HHWIRED Exclusive: Juvenile Speaks On His Performance & Cash Money Being Overlooked [Video]

» by tffhthewriter June 7, 2010, 14:30pm

Ex-Cash Money member Juvenile recently sat down in an exclusive interview with Hip-Hopwired.com to discuss the VH1 Hip-Hop Honors and how he felt about the controversy surrounding the southern pioneers honored.

Juvenile, who is set to perform with Wacko and Skip, states that the Southern Hip-Hop Honors is great in theory, but they overlook a lot of people who were influential in helping the whole southern movement explode on the mainstream.

“At first I was cool with it,” Juvenile said. “But when I realized that Cash Money wasn’t being honored, it really threw me off. How can you honor the South without Cash Money? I mean, we really blew the South up, if it wasn’t for Cash Money, Luke, J. Prince, Scarface and everyone else that laid the foundation there would be no South.”

When asked about his performance, Juve states that it was to pay tribute to Rap-A-Lot who signed the UTP trio.

“Nolia Clap was released through Rap-A-Lot, so it was only right that we went up there to perform to pay tribute to [J] Prince.”

cash money, birdman, b.g.

Overall, Juvenile states that he is not surprised with how VH1’s Hip-Hop Honors turned out as according to Juvenile it was created by “people who don’t understand” the music.

“I came to the conclusion that I am not mad at VH1, they don’t play my records or the records of the artists they are honoring, so what do people expect.”

The 7th Annual Hip-Hop Honors has garnered a lot of controversy surrounding the selected artists paid tribute to and the overall selection process that VH1 used to come to their decision.

Many in Southern Hip-Hop feel it’s a way to overlook the contributions that the south has made to Hip-Hop, but VH1 states otherwise.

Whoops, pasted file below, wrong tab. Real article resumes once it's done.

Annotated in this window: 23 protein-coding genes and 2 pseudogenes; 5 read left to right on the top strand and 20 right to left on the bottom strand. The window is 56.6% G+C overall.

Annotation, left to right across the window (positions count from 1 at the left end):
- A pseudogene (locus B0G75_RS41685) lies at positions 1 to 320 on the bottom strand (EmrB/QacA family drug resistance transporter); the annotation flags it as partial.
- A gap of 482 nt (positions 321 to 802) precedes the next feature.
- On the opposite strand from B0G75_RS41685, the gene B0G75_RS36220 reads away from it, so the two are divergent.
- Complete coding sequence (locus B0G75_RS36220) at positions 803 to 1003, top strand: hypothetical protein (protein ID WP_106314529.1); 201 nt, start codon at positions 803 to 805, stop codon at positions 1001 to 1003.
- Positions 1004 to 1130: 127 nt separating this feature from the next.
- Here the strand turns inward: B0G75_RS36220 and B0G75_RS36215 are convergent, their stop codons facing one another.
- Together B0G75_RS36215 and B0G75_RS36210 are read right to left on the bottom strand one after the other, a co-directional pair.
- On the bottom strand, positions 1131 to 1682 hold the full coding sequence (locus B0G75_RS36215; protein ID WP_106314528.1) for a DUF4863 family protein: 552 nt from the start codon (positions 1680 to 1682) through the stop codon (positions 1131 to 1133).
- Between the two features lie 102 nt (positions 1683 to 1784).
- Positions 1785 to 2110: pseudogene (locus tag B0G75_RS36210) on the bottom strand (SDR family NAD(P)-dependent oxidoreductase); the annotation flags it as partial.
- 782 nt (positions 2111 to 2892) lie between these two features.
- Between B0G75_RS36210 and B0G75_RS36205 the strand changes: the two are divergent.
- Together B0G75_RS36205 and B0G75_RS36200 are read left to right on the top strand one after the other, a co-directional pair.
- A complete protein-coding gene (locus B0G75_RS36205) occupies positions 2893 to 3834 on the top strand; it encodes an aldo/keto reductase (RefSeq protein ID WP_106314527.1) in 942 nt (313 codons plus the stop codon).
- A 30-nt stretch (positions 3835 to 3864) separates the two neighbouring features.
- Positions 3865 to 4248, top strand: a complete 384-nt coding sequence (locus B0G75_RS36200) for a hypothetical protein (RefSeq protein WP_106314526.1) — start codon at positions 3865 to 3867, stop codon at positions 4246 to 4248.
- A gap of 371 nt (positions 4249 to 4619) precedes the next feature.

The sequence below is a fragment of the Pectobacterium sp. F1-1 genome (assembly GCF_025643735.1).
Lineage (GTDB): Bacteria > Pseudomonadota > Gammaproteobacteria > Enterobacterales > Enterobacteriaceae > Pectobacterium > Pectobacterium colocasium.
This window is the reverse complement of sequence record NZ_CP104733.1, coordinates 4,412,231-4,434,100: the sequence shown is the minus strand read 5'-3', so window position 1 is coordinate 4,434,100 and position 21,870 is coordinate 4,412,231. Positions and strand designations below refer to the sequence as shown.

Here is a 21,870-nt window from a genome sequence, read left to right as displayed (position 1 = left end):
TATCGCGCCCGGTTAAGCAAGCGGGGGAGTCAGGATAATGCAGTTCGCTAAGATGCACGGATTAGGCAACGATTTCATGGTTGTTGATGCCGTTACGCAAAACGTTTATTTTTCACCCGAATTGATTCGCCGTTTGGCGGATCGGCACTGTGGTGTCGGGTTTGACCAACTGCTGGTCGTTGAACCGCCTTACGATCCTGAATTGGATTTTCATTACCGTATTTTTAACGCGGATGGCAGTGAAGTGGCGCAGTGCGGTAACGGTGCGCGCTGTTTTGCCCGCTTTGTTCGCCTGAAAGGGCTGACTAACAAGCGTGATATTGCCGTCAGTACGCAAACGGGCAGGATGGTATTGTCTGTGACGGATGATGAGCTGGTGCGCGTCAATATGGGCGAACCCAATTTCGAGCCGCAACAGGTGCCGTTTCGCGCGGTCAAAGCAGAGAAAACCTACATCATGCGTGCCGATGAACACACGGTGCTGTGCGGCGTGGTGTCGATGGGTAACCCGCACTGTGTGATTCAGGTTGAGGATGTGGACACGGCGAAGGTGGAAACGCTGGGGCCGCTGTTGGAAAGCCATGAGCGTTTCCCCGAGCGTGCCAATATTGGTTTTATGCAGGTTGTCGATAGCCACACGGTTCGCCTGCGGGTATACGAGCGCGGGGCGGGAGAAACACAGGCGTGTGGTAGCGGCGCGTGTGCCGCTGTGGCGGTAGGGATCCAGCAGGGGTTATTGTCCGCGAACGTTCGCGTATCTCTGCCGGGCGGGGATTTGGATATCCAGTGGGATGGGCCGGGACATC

“2010 VH1 Hip-Hop Honors: The Dirty South” is the first time that the show has honored a particular geographic region for its Hip-Hop celebration,” said Lee Rolontz, Executive Vice President, Original Music Production and Development, VH1 .

“The Southern style of music and its artists, have been significant on the NYC-born genre and helped to expand its appeal worldwide.  In order to continue our efforts to honor the best in Hip-Hop, it is so important that we recognize the South and the tremendous impact that it has had on Hip-Hop music.

The southern experience is one that is unique to America and while filled with its own testimony of trials and triumphs, Hip-Hop has served as a universal medium where the journey is shared.  Some of the most popular current Hip-Hop artists are from The South.

Our honorees opened the door for the southern story to be told, and it is one that continues to resonate with all people all over the world.”

Previous Hip-Hop Honored luminaries who were credited for breaking new ground and propelling Hip-Hop into the true cultural phenomenon that it has become have included Def Jam Records, NWA, Ice-T, Public Enemy, LL Cool J, Big Daddy Kane, Rakim, Wu-Tang Clan, The Beastie Boys and Africa Babattaaa.

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